Yo-Kai Watch: Review

TL;DR Plot Synopsis

One day, while out catching bugs, you discover a ghostly spirit who tells you he’s a Yo-Kai. He then gives you a watch that allows you to see other yo-kai, which you fight and befriend.
image from gamesradar.com

TL;DR Review

Sort of like Pokemon, but roughly a million times better.
Good Points
  • charming characters
  • cute stories
  • dynamic combat
  • enough side quests that you’re not forced to fight for all experience
  • music
  • works well in short bursts
Bad Points
  • map sucks
  • combat can get loud with all the frantic tapping
  • befriending Yo-Kai is more of an art than a predictable science
My favorite Yo-Kai, Tattletell. Image from kotaku.com.


On January 1st of this year, my mom was rushed to the hospital for some major surgery. Severe repercussions emerged from an operation she’d had a decade before, so suddenly that all of us were taken by surprise. She could have died if it had taken much longer to get her to the surgeons, and it was a scary point in time for the whole family.
She had to stay in the hospital for a while for recovery, since the surgery left her essentially helpless. My dad and brother were there to help her, but my brother is still in school, so he wasn’t around during the day and Dad didn’t need to be doing everything, so I took a few days off work to go down and stay with her.
On my way to the hospital, I stopped and bought Yo-Kai Watch. My favorite GameStop employee had recommended it as soon as it came out, but I was holding off until the price dropped. But a hospital is a boring and scary place, and I decided to treat myself to some happiness to carry me through an emotional ordeal.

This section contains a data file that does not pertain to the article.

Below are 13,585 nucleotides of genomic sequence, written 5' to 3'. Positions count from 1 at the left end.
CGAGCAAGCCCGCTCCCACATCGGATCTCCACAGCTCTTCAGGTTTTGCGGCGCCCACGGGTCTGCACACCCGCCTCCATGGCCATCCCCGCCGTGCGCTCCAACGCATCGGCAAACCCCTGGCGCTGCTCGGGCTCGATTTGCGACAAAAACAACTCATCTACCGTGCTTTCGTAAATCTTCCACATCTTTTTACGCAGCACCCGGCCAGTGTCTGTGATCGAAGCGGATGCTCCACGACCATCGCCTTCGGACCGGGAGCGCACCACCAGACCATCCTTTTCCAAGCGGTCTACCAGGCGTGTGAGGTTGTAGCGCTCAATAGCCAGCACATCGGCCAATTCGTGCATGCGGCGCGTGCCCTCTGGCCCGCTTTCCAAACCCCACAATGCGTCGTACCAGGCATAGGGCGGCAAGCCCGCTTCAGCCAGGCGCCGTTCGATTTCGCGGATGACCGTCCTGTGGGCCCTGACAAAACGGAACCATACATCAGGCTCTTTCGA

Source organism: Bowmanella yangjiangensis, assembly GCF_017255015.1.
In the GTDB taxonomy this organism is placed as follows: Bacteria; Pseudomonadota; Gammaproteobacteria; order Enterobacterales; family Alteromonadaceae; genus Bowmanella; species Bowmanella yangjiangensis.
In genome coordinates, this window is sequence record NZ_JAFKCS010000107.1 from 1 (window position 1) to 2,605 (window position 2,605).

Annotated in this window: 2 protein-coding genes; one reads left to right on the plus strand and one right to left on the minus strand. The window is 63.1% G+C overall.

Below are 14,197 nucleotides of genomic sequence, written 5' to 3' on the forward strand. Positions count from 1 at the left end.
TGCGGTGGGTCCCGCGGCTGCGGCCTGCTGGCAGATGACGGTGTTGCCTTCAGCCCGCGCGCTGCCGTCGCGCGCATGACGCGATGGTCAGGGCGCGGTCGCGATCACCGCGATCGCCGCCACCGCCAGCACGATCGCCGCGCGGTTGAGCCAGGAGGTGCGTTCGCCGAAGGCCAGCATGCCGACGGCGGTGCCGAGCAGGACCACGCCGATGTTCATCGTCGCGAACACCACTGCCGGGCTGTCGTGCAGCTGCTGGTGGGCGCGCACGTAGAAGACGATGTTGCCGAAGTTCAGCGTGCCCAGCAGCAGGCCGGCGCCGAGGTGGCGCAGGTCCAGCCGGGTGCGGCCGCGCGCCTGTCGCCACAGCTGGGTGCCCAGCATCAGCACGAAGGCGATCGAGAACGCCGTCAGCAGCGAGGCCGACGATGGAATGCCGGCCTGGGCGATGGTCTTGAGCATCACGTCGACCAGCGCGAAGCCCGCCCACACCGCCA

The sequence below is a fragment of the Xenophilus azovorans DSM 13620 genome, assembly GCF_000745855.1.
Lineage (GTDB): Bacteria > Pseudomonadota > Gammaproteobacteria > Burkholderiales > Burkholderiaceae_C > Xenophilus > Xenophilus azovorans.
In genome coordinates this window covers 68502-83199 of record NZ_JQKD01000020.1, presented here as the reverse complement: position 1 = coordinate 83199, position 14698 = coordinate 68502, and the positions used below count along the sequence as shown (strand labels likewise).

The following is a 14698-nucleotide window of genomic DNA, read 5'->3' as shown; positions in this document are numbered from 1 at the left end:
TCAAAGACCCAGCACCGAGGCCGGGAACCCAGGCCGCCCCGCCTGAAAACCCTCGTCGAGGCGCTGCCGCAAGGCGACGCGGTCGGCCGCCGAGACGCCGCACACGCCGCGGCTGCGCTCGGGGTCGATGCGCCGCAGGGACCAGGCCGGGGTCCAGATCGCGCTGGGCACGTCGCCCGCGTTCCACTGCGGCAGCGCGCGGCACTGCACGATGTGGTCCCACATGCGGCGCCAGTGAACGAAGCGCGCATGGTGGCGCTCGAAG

YKW was exactly the game I needed. It’s engaging without needing copious amounts of focus, so I was able to keep an eye on Mom while she slept to make sure everything was fine. It was easy to put down while helping her to and from the bathroom, and while talking to her during her brief periods of wakefulness, and easy to get right back into when she fell asleep and I picked it up again.
The game took me out of the emotionally difficult place that the hospital room was and allowed me to enter a world that was charming and funny, where all problems were caused by misunderstandings with adorable little spirits that caused mischief in the human world. And I wasn’t even forced to fight for all my experience, since there were plenty of side-quests to do that offered experience and money. Because while the fighting in the game is super fun, surrounded by all the pain and hurt in the hospital made me want to be a little gentler sometimes.
When Mom was well enough to go home and I came back up to my own house, I was happy to find that the game was just as fun when not contrasting a horribly stagnant and stressful room. And playing it with sound (since I had it muted so Mom could sleep and was afraid to put in headphones in case she called for me) enhanced the already excellent game. I love the music and sound effects in this game, which I’ve come to realize make a bigger impact on me than I would expect.
The basic mechanics of the game – find Yo-Kai, fight Yo-Kai, befriend Yo-Kai – are a lot like Pokemon. But unlike Pokemon, the fighting is fast-paced and interesting, the Yo-Kai have distinct personalities (that don’t require a show to see), and there’s an interesting, if somewhat basic, story.
Jibanyan is the poster-child for the game. Image from hardcoregamer.com.
Grab It If
  • You like Pokemon and want to play something similar, but are ready to shake it up a little.
  • You’re looking for something light-hearted and funny.
  • You need a game that lends itself well to short bursts of play.
Skip It If
  • You’re looking for a complicated and/or deep story.
  • You don’t feel like playing something cutesy.

3 thoughts on “Yo-Kai Watch: Review

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